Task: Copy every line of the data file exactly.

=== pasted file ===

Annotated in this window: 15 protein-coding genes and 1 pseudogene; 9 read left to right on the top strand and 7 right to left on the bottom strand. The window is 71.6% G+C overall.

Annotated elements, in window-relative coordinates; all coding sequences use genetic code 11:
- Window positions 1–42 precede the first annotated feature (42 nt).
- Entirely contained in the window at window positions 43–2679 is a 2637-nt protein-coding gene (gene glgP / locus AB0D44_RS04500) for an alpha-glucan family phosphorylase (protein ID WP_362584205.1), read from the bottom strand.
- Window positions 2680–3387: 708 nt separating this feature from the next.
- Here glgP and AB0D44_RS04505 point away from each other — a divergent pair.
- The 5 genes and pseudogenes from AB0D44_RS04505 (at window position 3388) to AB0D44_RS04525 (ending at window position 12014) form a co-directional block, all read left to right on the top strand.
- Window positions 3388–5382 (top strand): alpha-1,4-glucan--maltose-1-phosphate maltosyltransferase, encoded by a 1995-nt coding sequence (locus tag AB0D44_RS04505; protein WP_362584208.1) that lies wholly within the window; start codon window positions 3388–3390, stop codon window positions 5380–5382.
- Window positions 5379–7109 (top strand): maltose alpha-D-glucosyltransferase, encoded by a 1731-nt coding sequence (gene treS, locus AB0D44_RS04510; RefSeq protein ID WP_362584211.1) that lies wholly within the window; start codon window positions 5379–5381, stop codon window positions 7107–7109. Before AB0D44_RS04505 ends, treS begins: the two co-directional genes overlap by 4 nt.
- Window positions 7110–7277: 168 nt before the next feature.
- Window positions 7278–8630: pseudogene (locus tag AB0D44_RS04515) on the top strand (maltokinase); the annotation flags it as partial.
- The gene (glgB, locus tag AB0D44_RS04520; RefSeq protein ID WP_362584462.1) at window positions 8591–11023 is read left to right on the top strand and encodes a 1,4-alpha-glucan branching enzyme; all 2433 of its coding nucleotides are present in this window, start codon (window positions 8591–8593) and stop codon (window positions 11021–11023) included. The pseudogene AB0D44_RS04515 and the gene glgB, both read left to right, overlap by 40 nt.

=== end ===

Annotated in this window: 15 protein-coding genes and 1 pseudogene; 9 read left to right on the top strand and 7 right to left on the bottom strand. The window is 71.6% G+C overall.

Annotated elements, in window-relative coordinates; all coding sequences use genetic code 11:
- Window positions 1–42 precede the first annotated feature (42 nt).
- Entirely contained in the window at window positions 43–2679 is a 2637-nt protein-coding gene (gene glgP / locus AB0D44_RS04500) for an alpha-glucan family phosphorylase (protein ID WP_362584205.1), read from the bottom strand.
- Window positions 2680–3387: 708 nt separating this feature from the next.
- Here glgP and AB0D44_RS04505 point away from each other — a divergent pair.
- The 5 genes and pseudogenes from AB0D44_RS04505 (at window position 3388) to AB0D44_RS04525 (ending at window position 12014) form a co-directional block, all read left to right on the top strand.
- Window positions 3388–5382 (top strand): alpha-1,4-glucan--maltose-1-phosphate maltosyltransferase, encoded by a 1995-nt coding sequence (locus tag AB0D44_RS04505; protein WP_362584208.1) that lies wholly within the window; start codon window positions 3388–3390, stop codon window positions 5380–5382.
- Window positions 5379–7109 (top strand): maltose alpha-D-glucosyltransferase, encoded by a 1731-nt coding sequence (gene treS, locus AB0D44_RS04510; RefSeq protein ID WP_362584211.1) that lies wholly within the window; start codon window positions 5379–5381, stop codon window positions 7107–7109. Before AB0D44_RS04505 ends, treS begins: the two co-directional genes overlap by 4 nt.
- Window positions 7110–7277: 168 nt before the next feature.
- Window positions 7278–8630: pseudogene (locus tag AB0D44_RS04515) on the top strand (maltokinase); the annotation flags it as partial.
- The gene (glgB, locus tag AB0D44_RS04520; RefSeq protein ID WP_362584462.1) at window positions 8591–11023 is read left to right on the top strand and encodes a 1,4-alpha-glucan branching enzyme; all 2433 of its coding nucleotides are present in this window, start codon (window positions 8591–8593) and stop codon (window positions 11021–11023) included. The pseudogene AB0D44_RS04515 and the gene glgB, both read left to right, overlap by 40 nt.